It was widely believed that Russia, ever the debonaire seducer, had wooed Funafuti away. Before Tuvalu, nearby Nauru also had stepped forth to recognize the independence of the breakaway couple. Vanuatu nearly went bipolar on the issue, changing its mood nearly every month.
The ruling coalition in Kyrgyzstan’s five-party parliament that collapsed on March 18 has reunited, comprising the same three parties.
“Unity Before Happiness,” as the last coalition was known, fell apart when Ata-Meken party leader Omurbek Tekebayev led his party out of the alliance after fighting for months with Prime Minister Jantoro Satybaldiyev over the fate of a Canadian-owned gold mine. Satybaldiyev spent much of his time in office battling accusations of corruption. But such recriminations are so frequently leveled within Kyrgyzstan’s parliament that its members are widely seen as more concerned with personal enrichment than tackling Kyrgyzstan’s urgent economic problems. (A poll of 1,500 Kyrgyz conducted in February found 75 percent believed parliament was either “very corrupt” or “somewhat corrupt.”)
Nevertheless, on March 31 the Social Democrats, members of Ata-Meken and Ar-Namys came together to form the lofty-sounding “For Strengthening Statehood” coalition.
Russian Iskander-M theater ballistic missiles on parade. (photo: MoD of Russia)
Russia is planning to move missiles close to the border with Kazakhstan, ostensibly in preparation for instability coming from Afghanistan. But a number of analysts say that the move is instead a show of force occasioned by the crisis in Ukraine.
The Russian newspaper Izvestia reported, citing Ministry of Defense officials, that Russia is planning to deploy Iskander-M theater ballistic missiles to the Orenburg region, about 100 kilometers from the border of Kazakhstan. The rockets would be ready to quickly be deployed into Kazakhstan under the auspices of the Collective Security Treaty Organization, and "would protect Russia and former Soviet republics from possible external threats from Central Asia," Izvestia wrote. Construction is underway to build facilities for the missiles at the Totskoye-2 military base and the missiles are supposed to be deployed by the end of the year.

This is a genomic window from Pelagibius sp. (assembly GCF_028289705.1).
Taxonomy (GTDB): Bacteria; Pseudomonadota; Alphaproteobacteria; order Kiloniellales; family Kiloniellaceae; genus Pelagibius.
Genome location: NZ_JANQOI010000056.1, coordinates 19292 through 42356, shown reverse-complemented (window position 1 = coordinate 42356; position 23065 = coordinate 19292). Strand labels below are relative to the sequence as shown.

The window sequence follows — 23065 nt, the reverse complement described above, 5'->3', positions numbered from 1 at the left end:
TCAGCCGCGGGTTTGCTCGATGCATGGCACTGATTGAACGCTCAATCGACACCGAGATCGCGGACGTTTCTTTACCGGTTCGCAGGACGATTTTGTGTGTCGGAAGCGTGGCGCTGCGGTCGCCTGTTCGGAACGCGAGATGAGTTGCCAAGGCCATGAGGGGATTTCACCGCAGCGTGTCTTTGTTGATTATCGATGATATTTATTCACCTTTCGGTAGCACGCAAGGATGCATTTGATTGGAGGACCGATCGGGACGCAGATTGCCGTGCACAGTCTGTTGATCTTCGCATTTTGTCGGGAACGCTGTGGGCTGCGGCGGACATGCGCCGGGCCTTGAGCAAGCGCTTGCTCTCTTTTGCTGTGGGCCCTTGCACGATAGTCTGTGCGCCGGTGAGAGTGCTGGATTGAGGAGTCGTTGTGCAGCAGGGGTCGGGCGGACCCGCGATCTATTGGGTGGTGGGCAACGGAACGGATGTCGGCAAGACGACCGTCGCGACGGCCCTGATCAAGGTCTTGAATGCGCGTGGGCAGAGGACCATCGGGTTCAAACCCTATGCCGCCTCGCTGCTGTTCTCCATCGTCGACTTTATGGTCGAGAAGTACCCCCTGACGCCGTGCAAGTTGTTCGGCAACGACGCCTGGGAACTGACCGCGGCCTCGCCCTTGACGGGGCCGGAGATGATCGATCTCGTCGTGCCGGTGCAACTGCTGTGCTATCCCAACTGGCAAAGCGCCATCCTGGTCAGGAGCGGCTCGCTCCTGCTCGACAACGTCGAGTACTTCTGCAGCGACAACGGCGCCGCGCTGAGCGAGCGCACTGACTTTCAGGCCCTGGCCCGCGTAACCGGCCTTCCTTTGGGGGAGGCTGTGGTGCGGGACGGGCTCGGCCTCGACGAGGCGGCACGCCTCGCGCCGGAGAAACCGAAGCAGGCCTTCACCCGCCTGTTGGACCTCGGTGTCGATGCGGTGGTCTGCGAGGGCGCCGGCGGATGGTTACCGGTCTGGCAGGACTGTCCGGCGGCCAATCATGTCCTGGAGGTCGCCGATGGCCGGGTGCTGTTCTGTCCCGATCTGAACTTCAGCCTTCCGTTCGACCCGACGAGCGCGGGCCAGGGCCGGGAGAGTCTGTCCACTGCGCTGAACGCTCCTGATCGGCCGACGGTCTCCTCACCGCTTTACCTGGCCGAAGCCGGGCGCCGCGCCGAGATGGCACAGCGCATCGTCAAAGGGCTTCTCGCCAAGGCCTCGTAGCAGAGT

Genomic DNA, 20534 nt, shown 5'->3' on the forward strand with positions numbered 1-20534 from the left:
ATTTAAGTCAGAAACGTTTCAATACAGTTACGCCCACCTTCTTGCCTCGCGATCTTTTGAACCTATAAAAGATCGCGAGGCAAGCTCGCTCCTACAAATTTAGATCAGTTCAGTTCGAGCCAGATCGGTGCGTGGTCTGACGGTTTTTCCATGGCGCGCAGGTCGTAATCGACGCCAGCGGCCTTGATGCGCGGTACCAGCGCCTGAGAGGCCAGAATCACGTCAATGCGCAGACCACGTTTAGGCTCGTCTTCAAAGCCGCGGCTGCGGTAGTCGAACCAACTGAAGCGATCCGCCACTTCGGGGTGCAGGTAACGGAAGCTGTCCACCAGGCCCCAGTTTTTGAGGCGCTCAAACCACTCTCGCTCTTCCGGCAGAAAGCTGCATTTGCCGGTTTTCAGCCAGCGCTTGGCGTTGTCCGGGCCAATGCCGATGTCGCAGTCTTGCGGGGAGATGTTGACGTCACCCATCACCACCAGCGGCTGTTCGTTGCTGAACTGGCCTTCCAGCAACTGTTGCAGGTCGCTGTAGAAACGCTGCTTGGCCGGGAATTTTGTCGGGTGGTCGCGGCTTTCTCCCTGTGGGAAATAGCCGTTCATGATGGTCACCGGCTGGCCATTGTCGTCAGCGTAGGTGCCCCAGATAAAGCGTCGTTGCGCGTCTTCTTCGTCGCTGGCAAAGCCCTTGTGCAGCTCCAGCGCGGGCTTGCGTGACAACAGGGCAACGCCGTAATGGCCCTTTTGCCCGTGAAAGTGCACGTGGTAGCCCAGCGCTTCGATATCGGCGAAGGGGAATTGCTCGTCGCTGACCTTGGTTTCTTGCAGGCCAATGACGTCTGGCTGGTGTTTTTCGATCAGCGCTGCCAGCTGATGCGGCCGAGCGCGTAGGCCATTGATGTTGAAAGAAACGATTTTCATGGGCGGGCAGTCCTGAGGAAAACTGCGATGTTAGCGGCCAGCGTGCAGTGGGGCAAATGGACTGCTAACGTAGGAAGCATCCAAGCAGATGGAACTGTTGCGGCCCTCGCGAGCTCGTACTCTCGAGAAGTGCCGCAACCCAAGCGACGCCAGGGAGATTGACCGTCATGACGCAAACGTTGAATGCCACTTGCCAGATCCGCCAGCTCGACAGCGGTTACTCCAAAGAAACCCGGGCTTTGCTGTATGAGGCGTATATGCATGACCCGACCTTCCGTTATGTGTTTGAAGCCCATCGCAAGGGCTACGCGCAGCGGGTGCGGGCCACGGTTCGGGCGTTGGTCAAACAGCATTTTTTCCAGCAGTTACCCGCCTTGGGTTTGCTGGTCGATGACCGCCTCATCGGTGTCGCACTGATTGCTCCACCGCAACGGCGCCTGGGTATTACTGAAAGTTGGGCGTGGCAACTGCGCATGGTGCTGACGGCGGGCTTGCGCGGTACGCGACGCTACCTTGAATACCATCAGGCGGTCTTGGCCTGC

"Our government has said that the Central Asian vector is considered the most worrying, in connection with the reduced presence of the U.S. in Afghanistan. The exit of the Americans can lead to the destabilization of Kyrgyzstan and Uzbekistan," Vasiliy Kashin, a military analyst with the Center for Analysis of Strategies and Technologies told Izvestia. "In this case Russia's Central Military Region would need to be ready to move quickly to help Kazakhstan defense its borders. Kazakhstan's own forces are not very large."
The voting table for the Ukraine resolution at the UN on March 27, tweeted by John W. Ashe of Antigua and Barbuda, president of the 68th Session of the General Assembly.
This week Russia told its former vassals in Central Asia to fall in line and support its position on Ukraine at the United Nations—or else. That’s the claim of a Reuters report looking at the behind-the-scenes maneuvers ahead of the March 27 UN General Assembly resolution declaring Crimea’s secession from Ukraine invalid.
Allegations that Moscow bullies its neighbors will be unsurprising in Central Asia, where Russia’s economic and military clout still reign supreme, and stories abound of Russian special services manipulating the levers of power, especially in poorer places like Kyrgyzstan and Tajikistan.
One hundred countries voted in favor of the resolution, 11 – mostly Russian allies – against. Fifty-eight abstained and 24 didn’t show up for the vote. None of the Central Asian countries voted for the resolution. Kyrgyzstan, Tajikistan and Turkmenistan were among the no-shows.
Russia condemned the vote, and criticized the "deep interference of a number of Western countries in Ukraine's affairs."
For certain, major powers often use carrots and sticks to buy votes at the UN. But Russia, according to the Reuters report, resorted to “political blackmail and economic threats.”
According to interviews with U.N. diplomats, most of whom preferred to speak on condition of anonymity for fear of angering Moscow, the targets of Russian threats included Moldova, Kyrgyzstan and Tajikistan as well as a number of African countries.